5 biggest questions remaining in the college basketball season
February marks a key moment in the college basketball calendar. There is just enough time for teams on each side of the bubble to make their move in either direction. Good teams can get hot, turn into great teams, and earn top seeds. Discussion about awards, conferences, tournament bids, and draft prospects all reach their peak with March nearing.
At the same time, there isn’t that much season left. Most teams have fewer than seven games remaining. The majority of tournament resumés are solidified. The rope will run out soon.
With that in mind, let’s sort through the questions that we still have enough games to sort out and see if we can’t find an answer.
5. Will any of the premier draft prospects set themselves apart in the conversation to be the top pick in the NBA Draft?
There is currently no clear consensus player atop the draft boards of NBA teams. There is no Zion Williamson or Luka Doncic in this class. In fact, the more scouts see from this year’s crop of draft-worthy talent, the more they sour on the list of prospects.
Even though two of the year’s top prospects chose to play overseas rather than in NCAA competition, with LaMelo Ball and RJ Hampton heading to Australia, there are still a handful of collegiate players with a chance to impress scouts down the stretch this season. Cole Anthony has returned from injury and will need to carry his North Carolina club. Anthony Edwards has been boom and bust for Georgia. Tyrese Maxey of Kentucky and Obi Toppin of Dayton likely have a lot of work to do to be factors in the discussion for the top pick, yet will be under a bright spotlight as they play deep into March.
4. Will any of the elite programs having difficult seasons bounce back?
Right now, it is totally plausible that we’ll have an NCAA Tournament that does not include Indiana, Virginia, Georgetown, Syracuse, UCLA, Florida, Texas, and North Carolina. At best, we can probably expect only half of those teams to reach the Big Dance. With the Heels still struggling after Cole Anthony’s return from injury, it is probably too late for North Carolina to rebound.
For the rest of that group, a season outside the tournament can feel like a black mark and has fanbases questioning the direction of the program. For teams like Virginia and Florida, who spent time in the top ten early in the season, there will be a lot of questions about how things fell apart.
3. Will the season end with a clear National Player of the Year?
College basketball’s lack of one true, united National Player of the Year honor leaves some seasons with a murky mess and no clear picture as to who was truly the best of the best. Every media outlet will spend time debating the subject, but if one player wins the Wooden Award, and another wins the Naismith Award, it can feel like there was no true winner.
That has only happened three times since 1990, yet feels possible this year. If votes were due today, I’d argue for Dayton’s Obi Toppin. The junior forward has been dominant for the Flyers, elevating them into the top ten. Others would argue for Myles Powell, Luka Garza, Vernon Carey, Cassius Winston, Jared Butler, Jordan Nwora, or Malachi Flynn. It is remarkable how many viable candidates remain.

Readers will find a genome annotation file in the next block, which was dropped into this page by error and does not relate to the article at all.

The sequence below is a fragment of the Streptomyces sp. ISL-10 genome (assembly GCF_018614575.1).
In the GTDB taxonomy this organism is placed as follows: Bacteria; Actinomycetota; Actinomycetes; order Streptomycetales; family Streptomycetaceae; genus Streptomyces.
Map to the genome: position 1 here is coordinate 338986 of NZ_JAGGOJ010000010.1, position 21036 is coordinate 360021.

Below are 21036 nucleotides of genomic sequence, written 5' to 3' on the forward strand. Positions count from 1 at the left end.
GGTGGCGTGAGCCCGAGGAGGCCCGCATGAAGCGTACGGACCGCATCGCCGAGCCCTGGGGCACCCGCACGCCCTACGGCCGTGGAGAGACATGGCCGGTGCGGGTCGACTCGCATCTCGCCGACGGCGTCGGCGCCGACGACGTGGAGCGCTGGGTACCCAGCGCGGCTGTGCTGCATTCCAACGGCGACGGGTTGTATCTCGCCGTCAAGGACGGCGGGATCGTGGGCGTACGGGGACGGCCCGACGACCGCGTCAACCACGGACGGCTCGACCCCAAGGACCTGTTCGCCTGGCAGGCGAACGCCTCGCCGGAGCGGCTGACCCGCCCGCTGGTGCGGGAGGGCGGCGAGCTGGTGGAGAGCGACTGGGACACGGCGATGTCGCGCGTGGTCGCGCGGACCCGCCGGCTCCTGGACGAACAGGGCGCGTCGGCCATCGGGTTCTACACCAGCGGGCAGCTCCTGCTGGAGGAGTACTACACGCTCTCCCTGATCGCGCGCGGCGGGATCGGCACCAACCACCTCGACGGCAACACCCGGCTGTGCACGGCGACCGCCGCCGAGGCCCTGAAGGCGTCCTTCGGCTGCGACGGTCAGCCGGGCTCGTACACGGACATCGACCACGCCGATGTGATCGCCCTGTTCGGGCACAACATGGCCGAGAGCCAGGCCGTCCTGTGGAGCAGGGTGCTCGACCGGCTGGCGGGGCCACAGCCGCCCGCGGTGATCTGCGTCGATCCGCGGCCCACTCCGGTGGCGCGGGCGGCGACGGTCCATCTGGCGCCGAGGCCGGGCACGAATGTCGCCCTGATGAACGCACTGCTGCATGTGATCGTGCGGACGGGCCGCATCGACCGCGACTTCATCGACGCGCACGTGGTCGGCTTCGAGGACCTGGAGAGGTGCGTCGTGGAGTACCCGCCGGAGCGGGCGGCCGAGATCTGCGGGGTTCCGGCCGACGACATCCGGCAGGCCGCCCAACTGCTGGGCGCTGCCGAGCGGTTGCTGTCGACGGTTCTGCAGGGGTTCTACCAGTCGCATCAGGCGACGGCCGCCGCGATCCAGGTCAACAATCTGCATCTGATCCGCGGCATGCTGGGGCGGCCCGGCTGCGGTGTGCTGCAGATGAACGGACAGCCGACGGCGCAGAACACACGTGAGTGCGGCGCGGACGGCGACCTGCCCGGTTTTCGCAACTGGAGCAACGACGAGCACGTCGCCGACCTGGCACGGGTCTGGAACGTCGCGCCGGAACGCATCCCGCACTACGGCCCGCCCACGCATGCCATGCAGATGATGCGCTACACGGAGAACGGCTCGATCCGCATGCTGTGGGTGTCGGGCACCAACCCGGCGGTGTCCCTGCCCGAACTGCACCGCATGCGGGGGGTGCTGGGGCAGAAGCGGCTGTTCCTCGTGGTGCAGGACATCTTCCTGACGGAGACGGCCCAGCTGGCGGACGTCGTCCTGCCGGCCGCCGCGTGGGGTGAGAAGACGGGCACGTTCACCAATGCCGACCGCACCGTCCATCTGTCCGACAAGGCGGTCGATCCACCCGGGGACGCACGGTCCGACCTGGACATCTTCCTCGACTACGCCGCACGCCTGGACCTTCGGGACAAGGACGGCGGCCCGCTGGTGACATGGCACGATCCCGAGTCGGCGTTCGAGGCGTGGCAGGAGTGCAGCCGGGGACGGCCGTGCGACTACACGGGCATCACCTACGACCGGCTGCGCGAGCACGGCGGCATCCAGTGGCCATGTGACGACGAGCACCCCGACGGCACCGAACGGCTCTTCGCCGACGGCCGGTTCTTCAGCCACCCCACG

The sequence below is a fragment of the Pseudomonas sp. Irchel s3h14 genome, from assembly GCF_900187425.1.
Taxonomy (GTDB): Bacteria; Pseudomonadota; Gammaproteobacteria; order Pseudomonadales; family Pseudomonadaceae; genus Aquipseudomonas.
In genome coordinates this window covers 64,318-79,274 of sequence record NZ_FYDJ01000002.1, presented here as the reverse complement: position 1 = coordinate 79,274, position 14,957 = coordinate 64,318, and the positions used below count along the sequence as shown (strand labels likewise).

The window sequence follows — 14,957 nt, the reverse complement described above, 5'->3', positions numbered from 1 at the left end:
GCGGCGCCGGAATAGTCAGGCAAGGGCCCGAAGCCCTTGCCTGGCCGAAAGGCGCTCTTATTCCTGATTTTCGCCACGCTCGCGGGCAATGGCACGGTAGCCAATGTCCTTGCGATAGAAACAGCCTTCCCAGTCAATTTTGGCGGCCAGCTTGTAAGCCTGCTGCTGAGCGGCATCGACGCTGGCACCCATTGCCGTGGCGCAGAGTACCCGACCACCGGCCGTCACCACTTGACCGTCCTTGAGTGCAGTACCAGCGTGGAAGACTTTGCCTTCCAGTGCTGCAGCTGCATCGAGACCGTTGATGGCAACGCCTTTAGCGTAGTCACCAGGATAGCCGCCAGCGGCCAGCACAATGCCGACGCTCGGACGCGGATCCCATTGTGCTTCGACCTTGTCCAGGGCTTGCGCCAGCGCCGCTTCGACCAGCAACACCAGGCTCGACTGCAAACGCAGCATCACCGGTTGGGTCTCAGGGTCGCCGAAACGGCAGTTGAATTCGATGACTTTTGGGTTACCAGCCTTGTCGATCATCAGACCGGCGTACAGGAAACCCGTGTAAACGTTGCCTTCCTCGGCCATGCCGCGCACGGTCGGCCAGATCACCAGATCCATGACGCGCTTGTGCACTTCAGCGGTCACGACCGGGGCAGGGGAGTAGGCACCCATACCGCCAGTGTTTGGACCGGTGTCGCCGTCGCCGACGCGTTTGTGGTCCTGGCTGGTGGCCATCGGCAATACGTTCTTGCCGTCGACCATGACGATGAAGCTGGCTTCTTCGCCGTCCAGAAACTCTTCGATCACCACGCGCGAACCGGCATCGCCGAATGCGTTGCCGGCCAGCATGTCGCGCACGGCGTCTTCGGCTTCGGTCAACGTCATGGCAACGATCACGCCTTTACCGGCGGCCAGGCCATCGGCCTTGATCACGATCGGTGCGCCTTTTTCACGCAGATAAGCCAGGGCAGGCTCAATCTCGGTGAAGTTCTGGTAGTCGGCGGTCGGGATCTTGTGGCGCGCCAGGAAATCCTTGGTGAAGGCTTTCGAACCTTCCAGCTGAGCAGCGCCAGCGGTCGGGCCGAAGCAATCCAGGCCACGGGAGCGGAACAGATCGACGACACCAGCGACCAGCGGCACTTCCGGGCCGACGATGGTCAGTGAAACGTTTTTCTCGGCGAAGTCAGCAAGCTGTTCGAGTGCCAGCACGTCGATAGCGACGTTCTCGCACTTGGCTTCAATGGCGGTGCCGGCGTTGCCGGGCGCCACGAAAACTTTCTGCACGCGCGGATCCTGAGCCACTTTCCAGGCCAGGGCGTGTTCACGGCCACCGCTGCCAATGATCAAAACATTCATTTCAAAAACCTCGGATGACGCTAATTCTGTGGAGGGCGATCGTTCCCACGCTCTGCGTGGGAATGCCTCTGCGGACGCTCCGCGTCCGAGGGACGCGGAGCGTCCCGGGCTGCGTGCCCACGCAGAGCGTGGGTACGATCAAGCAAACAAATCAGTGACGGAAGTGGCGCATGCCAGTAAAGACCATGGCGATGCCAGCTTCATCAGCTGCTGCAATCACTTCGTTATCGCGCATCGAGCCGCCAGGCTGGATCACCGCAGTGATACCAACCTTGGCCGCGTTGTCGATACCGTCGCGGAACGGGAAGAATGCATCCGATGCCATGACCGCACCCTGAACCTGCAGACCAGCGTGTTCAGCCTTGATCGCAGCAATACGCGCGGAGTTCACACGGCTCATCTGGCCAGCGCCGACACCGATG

2. Can San Diego State complete an undefeated season?
While there are many top players in college basketball, there is only one undefeated team left. San Diego State currently sits at 23-0 this season. The Aztecs will not face a top-75 team in the rest of regular season, with a potential rematch with tournament contender Utah State looming in the Mountain West Conference Tournament.
KenPom currently pegs San Diego State’s chances of remaining unbeaten the rest of the regular season at about a coin flip, giving the Aztecs a 44 percent chance to win their final six games. That would make San Diego State just the fourth team this century to reach the postseason without a loss. They are certainly good enough to pull off that feat and in the discussion to compete for the national title. The Aztecs would be the first team to complete a perfect season in men’s Division I basketball since Bob Knight and Indiana did so in 1976.
1. Who will enter the NCAA Tournament as the favorites to win the championship?
San Diego State may be unbeaten, but due to a mid-major schedule, no signature wins, and a healthy East Coast bias, many will be searching for another team to herald as the favorites to cut down the nets in Atlanta.
Duke and Kansas will certainly attract tons of attention, yet the current most likely champions are two teams that defeated each of those blue bloods on their respective home floors. Louisville has outplayed a young Duke team in ACC play, notably in the Cardinals’ victory at Cameron Indoor Stadium. Jordan Nwora is one of college basketball’s best scorers and he’s surrounded by veteran, valuable role players.
Meanwhile, Kansas was defeated soundly by Big XII rival Baylor at Allen Fieldhouse, one of Baylor’s many impressive wins this year. The Bears have the inside track to the top overall seed in the Big Dance and have shown themselves to be one of the nation’s best teams on both ends of the floor. Scott Drew has a crop of versatile athletes who gel together to form a top-five defense in the country. The Bears have 13 wins over top 100 competition since their last, and only, loss which came all the way back on November 8. If they continue to play that well, they should be the most popular pick to burn through the bracket.
Shane McNichol covers college basketball and the NBA for Larry Brown Sports. He also blogs about basketball at Palestra Back and has contributed to Rush The Court, ESPN.com, and USA Today Sports Weekly. Follow him on Twitter @OnTheShaneTrain.